In the court type of law the amount of compensation and other questions at issue are settled directly by the employer or insurer and the injured employee. In cases of dispute the matter may be referred to an arbitration committee, and eventually taken to the courts. In some of these States, however, there exists a certain amount of loose supervision by one or more State agencies. For example, in Alabama the director of the department of archives and history, who is ex officio compensation commissioner, shall receive accident reports and settlements, prepare blank forms, and compile statistics on the
39 California, Colorado, Connecticut, Delaware, Hawaii, Idaho, Illinois, Indiana, Iowa, Kentucky, Maine, Maryland, Massachusetts, Michigan, Missouri, Montana, Nebraska, Nevada, New Jersey, New York, North Dakota, Ohio, Oklahoma, Oregon, Pennsylvania, Porto Rico, South Dakota, Texas, Utah, Vermont, Virginia, Washington, West Virginia, and Wisconsin.
40 Alabama Alaska, Arizona, Kansas, Louisiana, Minnesota, New Hampshire, New Mexico, Rhode Island, Tennessee, and Wyoming.
41 A single commissioner in Iowa, Nebraska, South Dakota, Vermont, and West Virginia.
42 Indiana, New York, Ohio, Utah, Vermont, and Wisconsin.
43 Indiana, New York, Ohio, Utah, and Wisconsin. Also of similar type are California, Colorado, and Montana.
operation of the act; in Alaska, rejections of the act are filed with the United States commissioner; in Arizona, in case the parties do not agree, reference may be had to the attorney general; in Kansas, disputes are settled by local committees or arbitrators selected either by the parties in interest or by the court; in Minnesota, notices and settlements are filed with the commissioner of labor, who shall advise the employee of his rights and assist in adjusting disputes; in New Hampshire, acceptances and proof of financial solvency are filed with the commissioner of labor; in Rhode Island, acceptances, accident reports, and proof of financial solvency are filed with the commissioner of industrial statistics; in Tennessee the bureau of workshops and factory inspection receives notices of rejection of the act; accident reports, settlements, and releases; while in Wyoming, the State treasurer supervises the State fund and county assessors are required to report lists of extrahazardous employments to the treasurer, who shall compile accident statistics.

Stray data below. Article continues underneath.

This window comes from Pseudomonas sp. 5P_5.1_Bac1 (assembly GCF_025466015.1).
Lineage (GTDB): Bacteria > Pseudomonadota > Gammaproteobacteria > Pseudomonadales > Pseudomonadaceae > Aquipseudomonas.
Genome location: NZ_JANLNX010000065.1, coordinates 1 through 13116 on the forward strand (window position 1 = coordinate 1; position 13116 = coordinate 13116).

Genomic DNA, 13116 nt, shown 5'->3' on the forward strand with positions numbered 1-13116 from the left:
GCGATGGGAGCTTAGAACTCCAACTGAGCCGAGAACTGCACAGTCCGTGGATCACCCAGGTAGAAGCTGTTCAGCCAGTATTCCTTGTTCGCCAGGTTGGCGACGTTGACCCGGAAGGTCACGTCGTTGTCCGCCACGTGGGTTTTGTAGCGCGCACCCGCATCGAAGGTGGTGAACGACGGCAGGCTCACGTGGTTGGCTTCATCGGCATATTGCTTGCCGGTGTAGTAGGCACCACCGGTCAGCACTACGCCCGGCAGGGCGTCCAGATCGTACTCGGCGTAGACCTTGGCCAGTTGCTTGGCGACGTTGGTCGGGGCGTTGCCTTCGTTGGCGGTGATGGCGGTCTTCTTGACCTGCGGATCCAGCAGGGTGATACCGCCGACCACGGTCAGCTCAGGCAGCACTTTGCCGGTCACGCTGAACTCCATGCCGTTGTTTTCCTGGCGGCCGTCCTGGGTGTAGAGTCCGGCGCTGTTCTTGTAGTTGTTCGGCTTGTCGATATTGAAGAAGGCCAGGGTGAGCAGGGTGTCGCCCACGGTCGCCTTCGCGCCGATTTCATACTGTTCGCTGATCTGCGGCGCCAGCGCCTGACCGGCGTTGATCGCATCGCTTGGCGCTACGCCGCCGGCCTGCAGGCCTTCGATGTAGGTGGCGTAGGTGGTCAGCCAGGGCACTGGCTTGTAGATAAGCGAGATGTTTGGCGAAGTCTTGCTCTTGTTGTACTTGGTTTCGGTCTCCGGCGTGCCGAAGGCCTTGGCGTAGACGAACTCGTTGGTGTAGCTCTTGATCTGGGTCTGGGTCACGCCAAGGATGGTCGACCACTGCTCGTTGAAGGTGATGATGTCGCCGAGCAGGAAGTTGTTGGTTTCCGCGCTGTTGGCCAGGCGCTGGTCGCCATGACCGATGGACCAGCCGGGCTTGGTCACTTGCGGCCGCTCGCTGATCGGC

Two variations from the standard compensation commission type of administration are (1) the system in Hawaii, which provides for an industrial accident board in each county, and (2) the district system of Connecticut. In the latter State the administration of the act is vested, not in a central board, but in five separate commissioners, each supreme in his own district, which coincides with a congressional district of the State. Each commissioner maintains an office at some central point, generally the largest industrial city in the district. The five commissioners, acting as a board, make rules, prescribe forms, issue bulletins, etc.; but as regards the interpretation and administration of the act, each commissioner is supreme and independent in his own district. Although conflicting decisions have been made, a satisfactory uniformity in rulings and practices seems to be maintained by means of frequent conferences and the use of each other's awards. This district system is defended on the ground that it permits closer supervision of compensation cases and expedites settlements, and that the close personal relationship between the commissioner and the parties in interest makes possible a feeling of mutual confidence. On the other hand, it is maintained that a single commissioner is more easily subject to undue influences and affected by personal considerations.
The great predominance of the commission type of law seems abundantly warranted from the experience that has developed under the various methods. The need of authoritative agencies to administer compensation laws is sufficiently demonstrated in those States which do not possess them. The average non-English-speaking foreign workman is generally unfamiliar with his rights under the law and does not know what action to take in case of injury. Complaint, too,
is frequent that the fear of discharge acts as an effective deterrent in demanding compensation.
The experience of New Jersey under court administration proved conclusively that thousands of compensable accidents are insufficiently compensated or not compensated at all. A comparison of accident statistics of New Jersey with those of Massachusetts is very illuminating. Both States require all employers to report their accidents. In Massachusetts during the year 1916 there were reported 28,060 accidents resulting in death or in disability of two weeks or longer, whereas in New Jersey, which has 78 per cent as many employees as Massachusetts, only 8,611 such accidents were reported. Inasmuch as the industries of New Jersey are fully as hazardous as those of Massachusetts they should produce proportionately the same number of accidents. The probable number of accidents in New Jersey in 1916, therefore, was 21,887, not 8,611, as reported. In other words, 13,276, or over 60 per cent, of New Jersey's compensable accidents were not reported and presumably were not compensated.